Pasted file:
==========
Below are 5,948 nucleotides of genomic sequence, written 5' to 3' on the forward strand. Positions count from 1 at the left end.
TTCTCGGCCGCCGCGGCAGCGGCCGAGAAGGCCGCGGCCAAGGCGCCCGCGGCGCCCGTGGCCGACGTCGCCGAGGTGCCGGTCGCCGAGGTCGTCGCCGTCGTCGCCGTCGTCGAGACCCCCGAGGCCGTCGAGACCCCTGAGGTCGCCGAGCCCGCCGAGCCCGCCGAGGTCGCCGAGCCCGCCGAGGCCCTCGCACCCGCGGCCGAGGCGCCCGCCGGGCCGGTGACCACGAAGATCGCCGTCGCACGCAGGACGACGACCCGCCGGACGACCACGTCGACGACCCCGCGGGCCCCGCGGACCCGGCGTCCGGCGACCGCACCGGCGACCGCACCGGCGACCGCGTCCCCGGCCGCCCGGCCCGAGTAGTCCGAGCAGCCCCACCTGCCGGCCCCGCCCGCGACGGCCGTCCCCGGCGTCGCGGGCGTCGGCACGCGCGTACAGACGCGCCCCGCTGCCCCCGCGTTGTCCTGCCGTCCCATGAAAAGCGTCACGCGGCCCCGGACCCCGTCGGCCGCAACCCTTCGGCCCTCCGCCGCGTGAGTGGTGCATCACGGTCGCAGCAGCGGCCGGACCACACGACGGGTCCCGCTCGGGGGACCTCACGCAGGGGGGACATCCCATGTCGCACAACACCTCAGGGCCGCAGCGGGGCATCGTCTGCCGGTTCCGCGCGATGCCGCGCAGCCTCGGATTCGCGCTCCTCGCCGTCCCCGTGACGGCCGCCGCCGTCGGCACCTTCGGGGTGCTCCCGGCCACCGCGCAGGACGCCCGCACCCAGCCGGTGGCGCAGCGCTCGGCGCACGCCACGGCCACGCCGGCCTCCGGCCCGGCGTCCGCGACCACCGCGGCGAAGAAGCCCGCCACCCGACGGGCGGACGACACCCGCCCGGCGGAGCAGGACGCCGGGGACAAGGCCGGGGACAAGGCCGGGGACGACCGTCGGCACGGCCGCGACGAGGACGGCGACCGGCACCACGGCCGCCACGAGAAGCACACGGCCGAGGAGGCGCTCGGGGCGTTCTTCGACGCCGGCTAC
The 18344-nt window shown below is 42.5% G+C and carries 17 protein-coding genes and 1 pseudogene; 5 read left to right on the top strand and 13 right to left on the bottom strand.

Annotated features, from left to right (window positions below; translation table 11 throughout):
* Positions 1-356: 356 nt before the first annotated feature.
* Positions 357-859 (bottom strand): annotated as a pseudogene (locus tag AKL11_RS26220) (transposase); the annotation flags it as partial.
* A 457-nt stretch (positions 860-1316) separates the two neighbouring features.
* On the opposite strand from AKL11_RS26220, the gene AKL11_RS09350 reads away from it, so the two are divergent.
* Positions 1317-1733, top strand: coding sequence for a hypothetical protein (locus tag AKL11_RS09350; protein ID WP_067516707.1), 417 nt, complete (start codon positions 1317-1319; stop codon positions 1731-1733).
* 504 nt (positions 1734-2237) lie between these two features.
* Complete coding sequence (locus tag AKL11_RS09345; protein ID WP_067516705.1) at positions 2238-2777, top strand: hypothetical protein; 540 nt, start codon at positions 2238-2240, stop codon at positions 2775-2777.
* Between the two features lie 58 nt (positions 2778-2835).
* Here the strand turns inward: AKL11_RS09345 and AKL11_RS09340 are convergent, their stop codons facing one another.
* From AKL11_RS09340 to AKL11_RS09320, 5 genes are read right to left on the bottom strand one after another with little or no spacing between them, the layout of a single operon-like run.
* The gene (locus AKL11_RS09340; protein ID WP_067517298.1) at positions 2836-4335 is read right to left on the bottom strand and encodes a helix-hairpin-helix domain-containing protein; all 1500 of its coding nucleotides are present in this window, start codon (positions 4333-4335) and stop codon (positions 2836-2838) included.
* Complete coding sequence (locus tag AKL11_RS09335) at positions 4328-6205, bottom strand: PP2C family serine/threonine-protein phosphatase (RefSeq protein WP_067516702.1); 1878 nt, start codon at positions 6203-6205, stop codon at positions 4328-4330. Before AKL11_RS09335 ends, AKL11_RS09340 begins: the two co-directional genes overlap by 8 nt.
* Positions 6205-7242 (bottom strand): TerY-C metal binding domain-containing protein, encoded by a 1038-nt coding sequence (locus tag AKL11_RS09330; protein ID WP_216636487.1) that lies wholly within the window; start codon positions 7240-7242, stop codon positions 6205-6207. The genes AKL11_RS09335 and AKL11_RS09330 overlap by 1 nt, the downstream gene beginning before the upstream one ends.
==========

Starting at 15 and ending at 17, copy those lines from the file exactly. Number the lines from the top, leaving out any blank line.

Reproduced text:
* The gene (locus AKL11_RS09340; protein ID WP_067517298.1) at positions 2836-4335 is read right to left on the bottom strand and encodes a helix-hairpin-helix domain-containing protein; all 1500 of its coding nucleotides are present in this window, start codon (positions 4333-4335) and stop codon (positions 2836-2838) included.
* Complete coding sequence (locus tag AKL11_RS09335) at positions 4328-6205, bottom strand: PP2C family serine/threonine-protein phosphatase (RefSeq protein WP_067516702.1); 1878 nt, start codon at positions 6203-6205, stop codon at positions 4328-4330. Before AKL11_RS09335 ends, AKL11_RS09340 begins: the two co-directional genes overlap by 8 nt.
* Positions 6205-7242 (bottom strand): TerY-C metal binding domain-containing protein, encoded by a 1038-nt coding sequence (locus tag AKL11_RS09330; protein ID WP_216636487.1) that lies wholly within the window; start codon positions 7240-7242, stop codon positions 6205-6207. The genes AKL11_RS09335 and AKL11_RS09330 overlap by 1 nt, the downstream gene beginning before the upstream one ends.